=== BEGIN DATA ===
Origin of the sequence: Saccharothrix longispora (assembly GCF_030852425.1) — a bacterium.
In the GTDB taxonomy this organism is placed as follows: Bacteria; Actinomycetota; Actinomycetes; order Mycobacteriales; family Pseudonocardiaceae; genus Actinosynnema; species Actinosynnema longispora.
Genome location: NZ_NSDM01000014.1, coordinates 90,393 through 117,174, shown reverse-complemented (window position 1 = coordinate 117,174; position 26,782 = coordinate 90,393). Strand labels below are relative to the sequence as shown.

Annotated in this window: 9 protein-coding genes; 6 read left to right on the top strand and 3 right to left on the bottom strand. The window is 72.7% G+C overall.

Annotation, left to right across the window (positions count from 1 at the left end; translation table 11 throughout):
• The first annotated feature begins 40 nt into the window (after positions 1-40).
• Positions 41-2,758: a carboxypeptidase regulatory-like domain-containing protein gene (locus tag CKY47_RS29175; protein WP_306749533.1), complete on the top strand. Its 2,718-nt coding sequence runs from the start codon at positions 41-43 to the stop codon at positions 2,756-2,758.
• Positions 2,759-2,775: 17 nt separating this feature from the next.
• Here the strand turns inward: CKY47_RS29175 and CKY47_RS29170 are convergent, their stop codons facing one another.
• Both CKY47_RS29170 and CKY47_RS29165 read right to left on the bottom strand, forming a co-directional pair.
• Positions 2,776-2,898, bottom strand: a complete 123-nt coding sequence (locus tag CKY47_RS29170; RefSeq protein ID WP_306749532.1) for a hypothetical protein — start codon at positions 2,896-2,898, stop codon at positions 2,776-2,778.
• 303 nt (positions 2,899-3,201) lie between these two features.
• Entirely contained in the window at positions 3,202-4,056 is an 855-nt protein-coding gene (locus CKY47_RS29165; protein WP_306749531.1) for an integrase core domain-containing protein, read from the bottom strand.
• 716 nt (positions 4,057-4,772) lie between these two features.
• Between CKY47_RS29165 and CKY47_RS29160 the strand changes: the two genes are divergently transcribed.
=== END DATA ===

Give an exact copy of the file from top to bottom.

Origin of the sequence: Saccharothrix longispora (assembly GCF_030852425.1) — a bacterium.
In the GTDB taxonomy this organism is placed as follows: Bacteria; Actinomycetota; Actinomycetes; order Mycobacteriales; family Pseudonocardiaceae; genus Actinosynnema; species Actinosynnema longispora.
Genome location: NZ_NSDM01000014.1, coordinates 90,393 through 117,174, shown reverse-complemented (window position 1 = coordinate 117,174; position 26,782 = coordinate 90,393). Strand labels below are relative to the sequence as shown.

Annotated in this window: 9 protein-coding genes; 6 read left to right on the top strand and 3 right to left on the bottom strand. The window is 72.7% G+C overall.

Annotation, left to right across the window (positions count from 1 at the left end; translation table 11 throughout):
• The first annotated feature begins 40 nt into the window (after positions 1-40).
• Positions 41-2,758: a carboxypeptidase regulatory-like domain-containing protein gene (locus tag CKY47_RS29175; protein WP_306749533.1), complete on the top strand. Its 2,718-nt coding sequence runs from the start codon at positions 41-43 to the stop codon at positions 2,756-2,758.
• Positions 2,759-2,775: 17 nt separating this feature from the next.
• Here the strand turns inward: CKY47_RS29175 and CKY47_RS29170 are convergent, their stop codons facing one another.
• Both CKY47_RS29170 and CKY47_RS29165 read right to left on the bottom strand, forming a co-directional pair.
• Positions 2,776-2,898, bottom strand: a complete 123-nt coding sequence (locus tag CKY47_RS29170; RefSeq protein ID WP_306749532.1) for a hypothetical protein — start codon at positions 2,896-2,898, stop codon at positions 2,776-2,778.
• 303 nt (positions 2,899-3,201) lie between these two features.
• Entirely contained in the window at positions 3,202-4,056 is an 855-nt protein-coding gene (locus CKY47_RS29165; protein WP_306749531.1) for an integrase core domain-containing protein, read from the bottom strand.
• 716 nt (positions 4,057-4,772) lie between these two features.
• Between CKY47_RS29165 and CKY47_RS29160 the strand changes: the two genes are divergently transcribed.